If It Is You, Lord...

A similar situation arose when Jesus walked on water. Jesus wanted to exit the location where the multitudes had been fed. They were going across the sea but He sent the disciples ahead in the boat. Why? He could have got in with them. His sole reason for staying behind was so that He could, in a short time, walk across the water past the boat. Which He then did. Most likely there were two reasons for this. 1)- this action fulfilled the prophecy in Job- [Job 9:8 ESV] 8 who alone stretched out the heavens and trampled the waves of the sea; And #2- was to instill in His disciples a deep unshakable belief in the reality of his Messiahship.

As He approached the boat, the men thought it to be a ghost, but finally realized it was Jesus. Matthew’s account speaks to how Peter chose to test if it was Jesus or not. [Mat 14:28-31 ESV] 28 And Peter answered him, "Lord, if it is you, command me to come to you on the water." 29 He said, "Come." So Peter got out of the boat and walked on the water and came to Jesus. 30 But when he saw the wind, he was afraid, and beginning to sink he cried out, "Lord, save me." 31 Jesus immediately reached out his hand and took hold of him, saying to him, "O you of little faith, why did you doubt?"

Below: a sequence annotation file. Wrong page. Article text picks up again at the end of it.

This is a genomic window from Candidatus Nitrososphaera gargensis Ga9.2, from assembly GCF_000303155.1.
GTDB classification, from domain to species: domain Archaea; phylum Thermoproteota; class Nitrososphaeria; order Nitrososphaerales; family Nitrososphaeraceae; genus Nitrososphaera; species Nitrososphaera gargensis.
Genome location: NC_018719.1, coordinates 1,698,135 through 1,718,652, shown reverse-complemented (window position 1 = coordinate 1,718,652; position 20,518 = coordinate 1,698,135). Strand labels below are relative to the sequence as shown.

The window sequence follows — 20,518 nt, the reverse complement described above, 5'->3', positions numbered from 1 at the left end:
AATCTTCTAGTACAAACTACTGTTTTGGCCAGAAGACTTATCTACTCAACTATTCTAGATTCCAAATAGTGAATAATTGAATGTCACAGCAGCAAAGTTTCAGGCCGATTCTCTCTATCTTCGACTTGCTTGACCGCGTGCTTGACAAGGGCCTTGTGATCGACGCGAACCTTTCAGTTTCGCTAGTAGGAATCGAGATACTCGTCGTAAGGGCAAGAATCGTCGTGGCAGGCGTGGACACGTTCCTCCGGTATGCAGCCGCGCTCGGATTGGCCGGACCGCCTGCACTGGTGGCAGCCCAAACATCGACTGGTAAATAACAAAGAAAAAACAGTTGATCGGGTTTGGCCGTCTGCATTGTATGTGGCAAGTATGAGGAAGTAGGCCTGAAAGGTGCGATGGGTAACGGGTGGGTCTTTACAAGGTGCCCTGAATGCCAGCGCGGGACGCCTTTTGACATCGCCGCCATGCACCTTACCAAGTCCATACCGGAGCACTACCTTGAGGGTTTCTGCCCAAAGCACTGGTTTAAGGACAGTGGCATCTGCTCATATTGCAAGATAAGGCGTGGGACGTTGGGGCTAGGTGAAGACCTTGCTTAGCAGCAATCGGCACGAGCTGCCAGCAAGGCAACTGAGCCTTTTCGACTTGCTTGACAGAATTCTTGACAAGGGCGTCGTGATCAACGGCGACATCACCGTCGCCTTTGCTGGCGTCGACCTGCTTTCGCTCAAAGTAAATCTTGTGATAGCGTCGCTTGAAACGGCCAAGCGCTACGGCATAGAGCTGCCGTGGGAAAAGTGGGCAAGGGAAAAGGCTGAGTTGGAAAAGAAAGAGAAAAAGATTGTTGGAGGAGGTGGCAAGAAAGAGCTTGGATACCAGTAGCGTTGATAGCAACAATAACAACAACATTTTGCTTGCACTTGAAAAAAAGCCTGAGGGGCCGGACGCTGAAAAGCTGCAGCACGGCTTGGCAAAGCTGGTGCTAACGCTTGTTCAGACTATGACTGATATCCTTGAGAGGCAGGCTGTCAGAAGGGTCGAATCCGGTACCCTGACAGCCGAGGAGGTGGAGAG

Some may say this was actually a faith-filled act but according to Jesus, it was the opposite. Why would He view it this way? Once again, it has nothing to do with what Peter could do or not do. Notice what was actually said to Jesus- “If it is YOU, Lord, tell me to come out upon the water and I will.” Peter did not say, “Lord, if you give me the power to walk on water I will come out there.” There is a significant difference in these two statements. One says “prove to me who You ARE by having me walk on water.” The other says, “ Give me the ability to do that as well and I will control the power and walk on the water because of it.”

Tell Me vs. Give Me